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Although the original shop perished long ago, diligent research has enabled reconstruction of the Riser Boot and Shoemaker Shop on its original site. George C. Riser and his wife learned of Mormonism from an employee in George’s shoe shop in Ohio. Struck by what they heard, the young couple immediately sold their business and came to Nauvoo to investigate the Prophet in December 1842. They were baptized the next May.

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Brigham Young’s home is a good example of his skill as a builder and carpenter. He built this house in 1843 and added two wings in 1844. After the death of Joseph Smith, the presiding councils of the Church often met in the east wing office. There, in 1845, they planned the great migration to the West.

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Joseph Coolidge built this house in 1843. It is one of the few frame buildings that has survivied from that period. Coolidge was a trusted friend of Joseph and Emma Smith’s and became the administrator of their estate after Joseph’s death. When the Coolidges left Nauvoo, a German immigrant bought this house and turned it into a hotel. Today it features demonstrations of the early frontier crafts of making candles, pottery, and barrels.

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North of the Coolidge House is the brick house built by Joseph Noble in 1843. He was converted by Brigham Young and Heber C. Kimball and went west with them in 1846. Brigham Young and other Church leaders bought his house for Joseph Smith’s mother, Lucy Mack Smith, whose age and poor health kept her from going with them. A carriage also provided for Mother Smith was probably kept in the brick building behind the house.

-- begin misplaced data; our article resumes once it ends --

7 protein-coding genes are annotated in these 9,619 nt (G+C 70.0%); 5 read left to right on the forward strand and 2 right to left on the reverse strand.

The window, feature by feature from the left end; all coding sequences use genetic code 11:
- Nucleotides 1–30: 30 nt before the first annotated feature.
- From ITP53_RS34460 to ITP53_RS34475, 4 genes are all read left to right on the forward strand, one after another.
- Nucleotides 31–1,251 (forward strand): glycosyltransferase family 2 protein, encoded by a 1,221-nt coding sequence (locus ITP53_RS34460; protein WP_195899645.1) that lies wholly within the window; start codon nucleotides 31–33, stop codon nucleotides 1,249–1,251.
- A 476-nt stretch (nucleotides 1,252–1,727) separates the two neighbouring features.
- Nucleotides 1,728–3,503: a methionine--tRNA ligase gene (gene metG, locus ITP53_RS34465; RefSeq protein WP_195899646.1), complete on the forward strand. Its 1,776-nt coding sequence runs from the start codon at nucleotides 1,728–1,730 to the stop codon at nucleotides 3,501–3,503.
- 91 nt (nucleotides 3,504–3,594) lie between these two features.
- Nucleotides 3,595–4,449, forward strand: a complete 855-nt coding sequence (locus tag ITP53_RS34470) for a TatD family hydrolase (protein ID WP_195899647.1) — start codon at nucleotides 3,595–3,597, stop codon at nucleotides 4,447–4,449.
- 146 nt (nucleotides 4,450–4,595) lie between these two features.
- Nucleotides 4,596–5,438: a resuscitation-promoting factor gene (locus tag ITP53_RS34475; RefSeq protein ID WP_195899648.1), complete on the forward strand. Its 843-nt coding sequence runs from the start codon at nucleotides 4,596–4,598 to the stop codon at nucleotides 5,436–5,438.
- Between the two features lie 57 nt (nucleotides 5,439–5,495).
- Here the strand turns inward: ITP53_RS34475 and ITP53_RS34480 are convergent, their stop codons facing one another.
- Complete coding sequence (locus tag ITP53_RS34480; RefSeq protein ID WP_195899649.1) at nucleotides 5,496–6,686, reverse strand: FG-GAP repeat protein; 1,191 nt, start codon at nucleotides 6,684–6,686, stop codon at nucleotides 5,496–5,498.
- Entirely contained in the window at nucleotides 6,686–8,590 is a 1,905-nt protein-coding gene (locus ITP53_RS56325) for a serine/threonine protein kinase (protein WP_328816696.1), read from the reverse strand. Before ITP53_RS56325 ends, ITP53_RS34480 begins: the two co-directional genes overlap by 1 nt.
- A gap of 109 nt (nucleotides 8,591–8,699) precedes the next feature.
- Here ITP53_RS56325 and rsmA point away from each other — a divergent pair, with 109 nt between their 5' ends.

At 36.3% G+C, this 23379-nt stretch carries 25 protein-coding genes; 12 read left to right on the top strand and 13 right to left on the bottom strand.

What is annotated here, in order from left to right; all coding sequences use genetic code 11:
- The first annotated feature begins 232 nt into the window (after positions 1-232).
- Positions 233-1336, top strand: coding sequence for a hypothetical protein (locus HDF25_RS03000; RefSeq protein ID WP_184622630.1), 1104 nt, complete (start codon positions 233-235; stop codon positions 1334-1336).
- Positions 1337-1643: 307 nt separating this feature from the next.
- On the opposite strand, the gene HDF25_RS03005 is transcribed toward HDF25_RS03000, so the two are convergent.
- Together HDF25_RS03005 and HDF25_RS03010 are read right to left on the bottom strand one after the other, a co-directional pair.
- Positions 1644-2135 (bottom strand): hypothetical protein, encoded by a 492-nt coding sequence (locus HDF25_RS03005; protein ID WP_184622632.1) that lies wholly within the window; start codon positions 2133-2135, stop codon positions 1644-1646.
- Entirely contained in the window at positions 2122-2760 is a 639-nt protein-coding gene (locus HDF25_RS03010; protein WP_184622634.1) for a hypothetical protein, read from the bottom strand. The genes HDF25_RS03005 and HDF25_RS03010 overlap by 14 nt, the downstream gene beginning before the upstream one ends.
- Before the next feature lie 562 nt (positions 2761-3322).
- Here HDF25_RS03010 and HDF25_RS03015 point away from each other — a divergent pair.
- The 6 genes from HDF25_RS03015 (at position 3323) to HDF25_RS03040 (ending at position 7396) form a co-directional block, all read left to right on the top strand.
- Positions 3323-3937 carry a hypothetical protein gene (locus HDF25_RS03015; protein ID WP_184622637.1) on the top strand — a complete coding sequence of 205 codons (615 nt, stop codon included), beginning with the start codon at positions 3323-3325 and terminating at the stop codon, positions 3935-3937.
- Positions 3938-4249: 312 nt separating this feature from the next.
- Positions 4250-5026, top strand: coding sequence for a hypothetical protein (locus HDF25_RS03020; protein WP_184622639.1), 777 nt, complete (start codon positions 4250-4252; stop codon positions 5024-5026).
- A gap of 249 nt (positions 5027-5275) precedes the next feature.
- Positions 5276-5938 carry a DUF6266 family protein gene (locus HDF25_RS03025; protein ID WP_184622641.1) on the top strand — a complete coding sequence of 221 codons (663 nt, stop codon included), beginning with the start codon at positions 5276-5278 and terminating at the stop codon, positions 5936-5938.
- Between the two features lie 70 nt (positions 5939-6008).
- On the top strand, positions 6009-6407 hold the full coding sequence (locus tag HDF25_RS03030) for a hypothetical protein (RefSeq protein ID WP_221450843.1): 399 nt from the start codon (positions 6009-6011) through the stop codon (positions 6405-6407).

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The home of Wilford Woodruff was the first Old Nauvoo building to be given an authentic architectural restoration (completed in 1969). Wilford Woodruff did much of the original work himself, in between absences on missions for the Church. He took pride in his work and recorded that he sorted through his entire supply of bricks—14,574 of them—to find the best ones for the front wall. Every room has a working fireplace.

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Another house that survived in fair condition is the Heber C. Kimball home, just a block from Wilford Woodruff’s. It was completed in 1845, but Heber and his wife Vilate enjoyed it for only five months before they went west in 1846. The east wing and porches were likely added by John Heinrich Lienhard, a Swiss immigrant who lived in Nauvoo for sixty years.

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Built in 1843, this log cabin served as the home of Dr. Calvin Pendleton and his wife Sally Ann. Dr. Pendleton was an herbal doctor and was skillful in setting broken bones. He was also a gunsmith and a school teacher. In this home, the doctor taught reading, writing, and arithmetic to youth and penmanship to adults. (Of the approximately twenty-five hundred homes in Nauvoo, more than fourteen hundred were log structures.)

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The Seventies Hall when it was being used as a schoolhouse after the second story was removed. This 1885 scene is printed from one of B. H. Roberts’s glass negatives (Church Archives, The Church of Jesus Christ of Latter-day Saints). Compare this scene with the restored Seveties hall pictured on p. 25.

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About the author(s)

Loren C. Dunn is a member of the First Quorum of the Seventy of the Church of Jesus Christ of Latter-day Saints. Elder Dunn is also Church Historian.